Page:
¶28 On cross-examination, he was not able to remember all of the conversation at that time in the office of his counsel. He had seen the deed made to the children of his brother. He admitted that since the death of his mother he claimed ownership of this land under these two deeds, and had been in possession ever since her death, and based his title on these two deeds, but at the time these deeds were originally made, it was not his idea nor the idea of his mother that he was to have the deeds at that time.

¶29 Other witnesses for the defendant, who had been employed at Mrs. Abrams' place as nurses, help, and caretakers, testified in respect of conversations, and some of these witnesses denied that Mrs. Abrams was ever alone and had conversations with her son, S.W. Abrams. One witness testified that she saw the papers which read "Warranty Deed," but on cross-examination was not able positively to identify the two deeds in controversy as the deeds that were actually exhibited to her by Mrs. Abrams at that time.

¶30 We do not set the testimony out further, but from a careful reading of all of the evidence several times, we are of the opinion that the testimony of the plaintiff was sufficient to go to the jury on the question whether these two deeds had been delivered, and that on the entire record, including all of the testimony, the plaintiff has sustained the burden of proof by sufficiently clear and convincing evidence that the deeds were never delivered to the defendant on the general verdict of the jury. There is evidence reasonably tending to support the verdict of the jury that appears to be sufficiently clear and convincing, and under the well-established rule of this court, the cause of action will not be reversed.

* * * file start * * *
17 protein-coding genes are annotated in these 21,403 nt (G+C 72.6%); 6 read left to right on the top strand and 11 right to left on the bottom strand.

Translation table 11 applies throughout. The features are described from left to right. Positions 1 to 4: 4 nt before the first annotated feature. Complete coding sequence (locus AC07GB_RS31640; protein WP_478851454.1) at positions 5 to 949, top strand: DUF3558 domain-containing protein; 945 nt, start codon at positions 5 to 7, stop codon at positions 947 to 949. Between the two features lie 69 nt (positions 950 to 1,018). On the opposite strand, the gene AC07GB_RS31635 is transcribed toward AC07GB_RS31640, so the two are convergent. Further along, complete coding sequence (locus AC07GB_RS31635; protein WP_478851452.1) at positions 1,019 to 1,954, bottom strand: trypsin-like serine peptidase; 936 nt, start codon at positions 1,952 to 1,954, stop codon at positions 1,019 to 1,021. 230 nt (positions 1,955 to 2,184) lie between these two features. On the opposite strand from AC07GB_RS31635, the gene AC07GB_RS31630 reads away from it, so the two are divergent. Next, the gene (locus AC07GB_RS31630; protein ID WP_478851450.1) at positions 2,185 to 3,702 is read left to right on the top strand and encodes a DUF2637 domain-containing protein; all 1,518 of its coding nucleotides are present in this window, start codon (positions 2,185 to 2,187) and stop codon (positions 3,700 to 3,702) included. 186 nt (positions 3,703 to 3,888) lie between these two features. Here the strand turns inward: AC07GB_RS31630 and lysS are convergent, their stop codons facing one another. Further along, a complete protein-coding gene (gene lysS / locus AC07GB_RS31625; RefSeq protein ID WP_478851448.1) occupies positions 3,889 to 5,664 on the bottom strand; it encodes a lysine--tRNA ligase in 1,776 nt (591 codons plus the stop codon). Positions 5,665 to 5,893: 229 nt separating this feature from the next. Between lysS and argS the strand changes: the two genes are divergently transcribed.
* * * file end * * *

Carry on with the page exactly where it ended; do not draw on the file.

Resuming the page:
¶31 The judgment in this case, however, should be modified, and the judgment was that the defendant had no right of possession in the real estate at or prior to the institution of this action, and that the defendant be evicted from said premises. This judgment, however, should be modified to the extent that the possession of this property be delivered to the plaintiff for the purposes of administration in the estate of Melissa J. Abrams, deceased.

¶32 The judgment should be further modified by an additional order that whatever right or interest may have been acquired by the plaintiff in error under said deeds should be determined in the county court of Ottawa county in the estate of Melissa J. Abrams for the reason that the district court is without jurisdiction to determine the validity of said deeds in so far as it is claimed that they may have the effect or operate to be in the nature of a will attempting to convey that particular property to the plaintiff in error, State ex rel. Morrell v. Worten, 161 Okla. 130, 17 P.2d 424.

¶33 For the reasons stated the judgment is modified, and as modified is affirmed.

¶34 The Supreme Court acknowledges the aid of Attorneys Malcolm W. McKenzie, Kittie C. Sturdevant, and Calvin Jones in the preparation of this opinion. These attorneys constituted an advisory committee selected by the State Bar, appointed by the Judicial Council, and approved by the Supreme Court. After the analysis of law and facts was prepared by Mr. McKenzie and approved by Mr. Jones and Miss Sturdevant, the cause was assigned to a Justice of this court for examination and report to the court. Thereafter, upon consideration, this opinion was adopted.